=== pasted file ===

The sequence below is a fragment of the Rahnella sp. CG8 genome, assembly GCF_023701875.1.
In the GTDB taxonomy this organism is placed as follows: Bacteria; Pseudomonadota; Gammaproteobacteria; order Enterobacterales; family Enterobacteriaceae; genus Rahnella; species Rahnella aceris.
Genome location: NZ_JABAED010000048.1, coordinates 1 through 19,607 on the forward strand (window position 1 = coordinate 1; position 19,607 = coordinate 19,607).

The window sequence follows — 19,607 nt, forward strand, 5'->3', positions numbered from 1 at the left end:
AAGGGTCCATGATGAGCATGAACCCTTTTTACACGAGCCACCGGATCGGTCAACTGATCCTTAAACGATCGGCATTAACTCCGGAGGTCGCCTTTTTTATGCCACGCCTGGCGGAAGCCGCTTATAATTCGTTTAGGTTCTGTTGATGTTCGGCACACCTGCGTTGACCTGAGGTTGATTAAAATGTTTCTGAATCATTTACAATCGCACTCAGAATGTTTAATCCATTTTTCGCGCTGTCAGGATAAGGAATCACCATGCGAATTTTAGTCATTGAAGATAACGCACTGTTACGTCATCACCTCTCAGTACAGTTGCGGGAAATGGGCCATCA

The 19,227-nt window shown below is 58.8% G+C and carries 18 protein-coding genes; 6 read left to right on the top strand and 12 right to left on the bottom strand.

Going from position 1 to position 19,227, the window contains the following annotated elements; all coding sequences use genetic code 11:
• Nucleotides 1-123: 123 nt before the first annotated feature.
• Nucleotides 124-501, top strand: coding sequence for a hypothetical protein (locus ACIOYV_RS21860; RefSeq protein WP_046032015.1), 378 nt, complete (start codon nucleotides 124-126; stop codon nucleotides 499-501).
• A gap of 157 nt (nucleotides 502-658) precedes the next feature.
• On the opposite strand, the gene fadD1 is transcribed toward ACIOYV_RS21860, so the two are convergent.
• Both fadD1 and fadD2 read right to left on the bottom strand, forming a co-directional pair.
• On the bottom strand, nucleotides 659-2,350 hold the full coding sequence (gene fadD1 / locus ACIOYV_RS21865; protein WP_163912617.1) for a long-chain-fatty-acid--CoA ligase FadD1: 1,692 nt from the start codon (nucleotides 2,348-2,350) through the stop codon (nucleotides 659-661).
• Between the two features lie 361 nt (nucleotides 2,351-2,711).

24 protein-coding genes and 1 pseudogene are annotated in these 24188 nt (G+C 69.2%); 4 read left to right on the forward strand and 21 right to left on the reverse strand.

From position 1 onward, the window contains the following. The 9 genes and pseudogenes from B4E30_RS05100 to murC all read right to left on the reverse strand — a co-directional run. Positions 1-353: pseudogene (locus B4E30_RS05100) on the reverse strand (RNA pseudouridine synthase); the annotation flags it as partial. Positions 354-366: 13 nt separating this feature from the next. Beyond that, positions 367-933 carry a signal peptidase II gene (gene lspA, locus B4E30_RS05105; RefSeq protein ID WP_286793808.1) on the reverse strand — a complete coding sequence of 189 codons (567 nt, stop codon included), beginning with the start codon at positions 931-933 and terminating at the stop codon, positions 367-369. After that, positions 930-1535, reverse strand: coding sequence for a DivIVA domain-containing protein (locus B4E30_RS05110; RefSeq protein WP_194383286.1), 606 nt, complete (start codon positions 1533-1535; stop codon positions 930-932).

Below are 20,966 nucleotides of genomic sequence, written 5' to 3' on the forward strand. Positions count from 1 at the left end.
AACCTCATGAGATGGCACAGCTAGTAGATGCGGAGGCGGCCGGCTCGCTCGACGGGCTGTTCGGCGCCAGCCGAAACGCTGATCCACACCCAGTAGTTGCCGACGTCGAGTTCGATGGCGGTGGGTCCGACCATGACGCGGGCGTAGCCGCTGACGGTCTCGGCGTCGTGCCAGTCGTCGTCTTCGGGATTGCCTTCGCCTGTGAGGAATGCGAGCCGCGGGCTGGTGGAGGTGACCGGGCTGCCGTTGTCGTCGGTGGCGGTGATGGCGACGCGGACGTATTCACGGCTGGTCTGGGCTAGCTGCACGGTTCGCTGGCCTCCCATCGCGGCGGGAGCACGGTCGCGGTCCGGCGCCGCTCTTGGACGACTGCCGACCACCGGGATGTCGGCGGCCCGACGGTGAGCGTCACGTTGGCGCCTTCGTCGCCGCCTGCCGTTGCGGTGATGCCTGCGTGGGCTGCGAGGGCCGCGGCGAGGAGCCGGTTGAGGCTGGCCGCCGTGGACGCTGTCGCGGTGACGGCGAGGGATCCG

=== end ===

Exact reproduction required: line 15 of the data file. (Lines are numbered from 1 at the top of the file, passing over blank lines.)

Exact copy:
24 protein-coding genes and 1 pseudogene are annotated in these 24188 nt (G+C 69.2%); 4 read left to right on the forward strand and 21 right to left on the reverse strand.